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Opinion >  Column

Paul Turner: A support group for the HGTV-obsessed

Paul Turner (Dan Pelle / The Spokesman-Review)
Paul Turner (Dan Pelle / The Spokesman-Review)

So I admit it.

I’m a bit obsessed with HGTV.

That will not come as news to regular readers of this column. I’m already on record as being hooked by the network’s tried-and-true formula of showing sorry-looking houses transformed into updated charmers. And I think I’ve even proposed a drinking game based on HGTV utterances of signature phrases such as “open concept” and “en suite,” et cetera.

It’s not that I’m all that interested in this stuff. I’m really not.

But there’s something about seeing houses with problems way worse than your own home’s that is somehow comforting. Then there’s the happy endings. Everything gets improved. The gross bathtubs go away.

Still, it’s not all good news. In fact, I’ve even thought of forming Spokane support groups to help those bummed out by a few persistent HGTV themes.

Here’s some of what I have in mind.

A support network for Spokane-area residents who do not have islands in their kitchens: This group would strive to bolster the spirits of those living in homes burdened with what HGTV might describe as disappointing kitchens.

Now don’t get me wrong. I’m not suggesting that those who do not have an island in their kitchen have no reason to live. My own house doesn’t have a kitchen island and somehow my wife and I manage to get up and face the day.

But if you watch enough HGTV, it’s quite possible to conclude that those of us sans islands are living like losers. (And those of you who do have islands should be aware that yours probably aren’t stylish enough.)

So what do I propose?

I’m thinking of setting up a buddy system. That way, when someone without a kitchen island gets really down, he or she can reach out to his or her support connection.

“Hello, Paul? I was just standing in my kitchen and the shame of not having an island is overwhelming. What can I do? We had someone over tonight and when she got to the kitchen, well, she judged us. She JUDGED us, man. I could see it in her eyes. My self-esteem is on life support.”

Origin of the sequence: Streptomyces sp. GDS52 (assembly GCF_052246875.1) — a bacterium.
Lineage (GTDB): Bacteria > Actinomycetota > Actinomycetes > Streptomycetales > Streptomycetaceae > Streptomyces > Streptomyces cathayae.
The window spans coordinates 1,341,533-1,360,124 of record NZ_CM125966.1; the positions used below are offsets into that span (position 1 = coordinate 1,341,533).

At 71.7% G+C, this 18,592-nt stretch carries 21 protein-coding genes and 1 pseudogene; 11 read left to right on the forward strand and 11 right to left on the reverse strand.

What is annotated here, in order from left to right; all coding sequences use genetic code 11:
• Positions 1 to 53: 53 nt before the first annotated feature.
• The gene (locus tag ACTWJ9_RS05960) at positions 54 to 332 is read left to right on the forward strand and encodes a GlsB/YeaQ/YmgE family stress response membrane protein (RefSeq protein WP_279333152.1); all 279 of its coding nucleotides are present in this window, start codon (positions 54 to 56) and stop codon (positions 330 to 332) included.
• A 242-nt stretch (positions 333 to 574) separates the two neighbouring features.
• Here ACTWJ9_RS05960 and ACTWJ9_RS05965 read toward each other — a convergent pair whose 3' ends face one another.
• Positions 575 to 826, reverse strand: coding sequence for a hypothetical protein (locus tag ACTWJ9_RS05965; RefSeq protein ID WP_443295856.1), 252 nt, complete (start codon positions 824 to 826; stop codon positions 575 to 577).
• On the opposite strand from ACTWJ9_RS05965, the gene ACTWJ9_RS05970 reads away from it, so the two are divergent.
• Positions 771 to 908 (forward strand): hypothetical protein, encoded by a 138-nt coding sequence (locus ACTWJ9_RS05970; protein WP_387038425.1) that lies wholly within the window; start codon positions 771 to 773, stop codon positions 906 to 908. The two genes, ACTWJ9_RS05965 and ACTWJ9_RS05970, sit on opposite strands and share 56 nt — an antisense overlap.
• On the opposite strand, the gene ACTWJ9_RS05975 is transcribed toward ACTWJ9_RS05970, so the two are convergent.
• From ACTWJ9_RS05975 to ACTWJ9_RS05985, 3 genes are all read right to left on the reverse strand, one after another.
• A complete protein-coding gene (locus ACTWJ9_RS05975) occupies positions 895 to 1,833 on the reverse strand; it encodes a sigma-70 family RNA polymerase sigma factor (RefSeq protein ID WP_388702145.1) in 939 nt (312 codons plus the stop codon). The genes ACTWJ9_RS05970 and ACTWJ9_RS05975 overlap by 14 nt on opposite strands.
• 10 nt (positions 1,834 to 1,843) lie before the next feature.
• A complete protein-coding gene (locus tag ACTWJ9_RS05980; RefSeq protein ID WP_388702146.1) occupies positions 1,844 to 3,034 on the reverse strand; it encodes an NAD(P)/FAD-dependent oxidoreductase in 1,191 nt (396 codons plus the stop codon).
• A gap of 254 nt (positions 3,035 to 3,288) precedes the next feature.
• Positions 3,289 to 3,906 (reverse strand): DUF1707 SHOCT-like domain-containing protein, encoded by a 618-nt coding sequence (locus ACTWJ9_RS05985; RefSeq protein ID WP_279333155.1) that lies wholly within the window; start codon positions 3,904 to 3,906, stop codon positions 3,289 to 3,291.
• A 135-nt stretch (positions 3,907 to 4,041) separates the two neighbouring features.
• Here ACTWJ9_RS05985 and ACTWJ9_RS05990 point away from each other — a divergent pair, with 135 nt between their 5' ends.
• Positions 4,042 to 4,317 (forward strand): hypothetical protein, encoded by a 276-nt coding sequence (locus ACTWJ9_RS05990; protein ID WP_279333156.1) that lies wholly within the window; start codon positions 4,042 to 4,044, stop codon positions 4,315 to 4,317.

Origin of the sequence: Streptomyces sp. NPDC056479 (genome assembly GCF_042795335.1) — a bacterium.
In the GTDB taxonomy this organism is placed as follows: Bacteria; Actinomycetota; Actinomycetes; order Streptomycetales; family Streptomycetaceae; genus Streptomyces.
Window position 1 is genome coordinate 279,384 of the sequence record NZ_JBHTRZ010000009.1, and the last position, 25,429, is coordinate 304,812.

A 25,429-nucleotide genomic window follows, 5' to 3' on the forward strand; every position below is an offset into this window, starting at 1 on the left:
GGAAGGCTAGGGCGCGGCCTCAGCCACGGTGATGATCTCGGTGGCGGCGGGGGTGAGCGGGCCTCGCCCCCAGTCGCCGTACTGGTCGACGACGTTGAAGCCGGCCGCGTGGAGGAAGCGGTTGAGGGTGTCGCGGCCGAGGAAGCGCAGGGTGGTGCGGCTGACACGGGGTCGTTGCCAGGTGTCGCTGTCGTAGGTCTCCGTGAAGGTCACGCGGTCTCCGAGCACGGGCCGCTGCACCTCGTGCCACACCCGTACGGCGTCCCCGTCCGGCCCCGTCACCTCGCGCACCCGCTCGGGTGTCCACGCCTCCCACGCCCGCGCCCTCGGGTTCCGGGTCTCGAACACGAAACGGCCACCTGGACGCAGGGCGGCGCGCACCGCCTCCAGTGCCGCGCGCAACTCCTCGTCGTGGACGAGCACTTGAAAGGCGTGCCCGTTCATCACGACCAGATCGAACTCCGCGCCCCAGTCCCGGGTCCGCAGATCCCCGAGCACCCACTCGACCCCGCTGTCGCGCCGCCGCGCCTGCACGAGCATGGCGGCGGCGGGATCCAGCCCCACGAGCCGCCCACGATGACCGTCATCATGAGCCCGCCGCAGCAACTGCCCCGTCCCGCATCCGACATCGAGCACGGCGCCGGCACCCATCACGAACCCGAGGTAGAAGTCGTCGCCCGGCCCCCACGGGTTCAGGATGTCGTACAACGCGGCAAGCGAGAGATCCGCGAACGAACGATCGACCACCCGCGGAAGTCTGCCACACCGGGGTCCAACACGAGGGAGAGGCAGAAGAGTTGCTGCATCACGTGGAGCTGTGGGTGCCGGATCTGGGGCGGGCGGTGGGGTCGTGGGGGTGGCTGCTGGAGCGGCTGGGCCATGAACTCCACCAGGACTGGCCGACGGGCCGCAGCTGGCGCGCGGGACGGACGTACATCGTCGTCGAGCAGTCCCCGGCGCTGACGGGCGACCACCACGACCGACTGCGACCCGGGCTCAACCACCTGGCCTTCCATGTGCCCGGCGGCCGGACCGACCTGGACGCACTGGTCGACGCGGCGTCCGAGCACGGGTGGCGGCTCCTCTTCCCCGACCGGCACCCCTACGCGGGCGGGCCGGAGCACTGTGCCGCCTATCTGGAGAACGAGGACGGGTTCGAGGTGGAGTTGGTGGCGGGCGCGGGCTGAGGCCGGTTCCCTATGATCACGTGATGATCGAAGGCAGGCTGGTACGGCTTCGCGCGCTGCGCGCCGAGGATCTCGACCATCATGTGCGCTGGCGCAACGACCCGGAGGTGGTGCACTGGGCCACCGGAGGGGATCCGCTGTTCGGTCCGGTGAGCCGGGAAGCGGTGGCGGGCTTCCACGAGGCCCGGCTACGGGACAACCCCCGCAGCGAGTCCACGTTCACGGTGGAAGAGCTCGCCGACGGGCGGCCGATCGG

Group members might have a secret handshake and we could put on a fun run, to raise money for kitchen remodeling. For the needy.

Another support group for local HGTV viewers might focus on home-entertaining envy.

If you have watched the network even just a little, you know people in those shows are constantly talking about how this room or that room would be perfect for parties. Viewers quickly get the impression that practically everybody out there is socializing like mad.

Everybody, that is, except you.

Even if you have a fairly active social calendar, chances are a few dozen hours watching HGTV will leave you feeling like an uninvited wallflower.

A targeted support network could involve having group members occasionally sending texts to one another. The messages could be simple.

“Hi, Bob. We’re home and not having a party. We’re just watching TV, like you.”

You could write back. “Thanks. Do you think we would do more entertaining if we had kitchen islands?”

Another support group made necessary by watching HGTV could address the fear that some hidden disaster lurks in your home. You know, invasive mold, water damage, termites or some other infestation, faulty wiring, asbestos, failing pipes – the sorts of things that make you lie awake in bed, staring wide-eyed at the ceiling.

The sorts of problems home rehabbers discover behind walls every day on HGTV.

Support network members would occasionally drop by your place, give your basement and mud room a once over and then declare everything seems fine.

“I wouldn’t worry about that smell. Chances are, it’s just multigenerational funk embedded in the drywall. And I’m guessing those noises you have been hearing at 3 a.m. are just normal house settling sounds. Unless it’s rodents in the attic.”

Finally, how about a support group for Spokane HGTV viewers who have a hard time connecting with the concept of limitless money as presented on that network?

Whether it’s a house-flipper encountering cost overruns or a homeowner being asked to increase the budget, residents of HGTV World always seem able to cough up an extra $15,000. Well, not always. But often enough that some Spokane viewers might wonder if HGTV is a mythical place.

In the words of that old “Mystery Science Theater 3000” theme song, those in the support network would remind each other it’s just a show.

I should really just relax.

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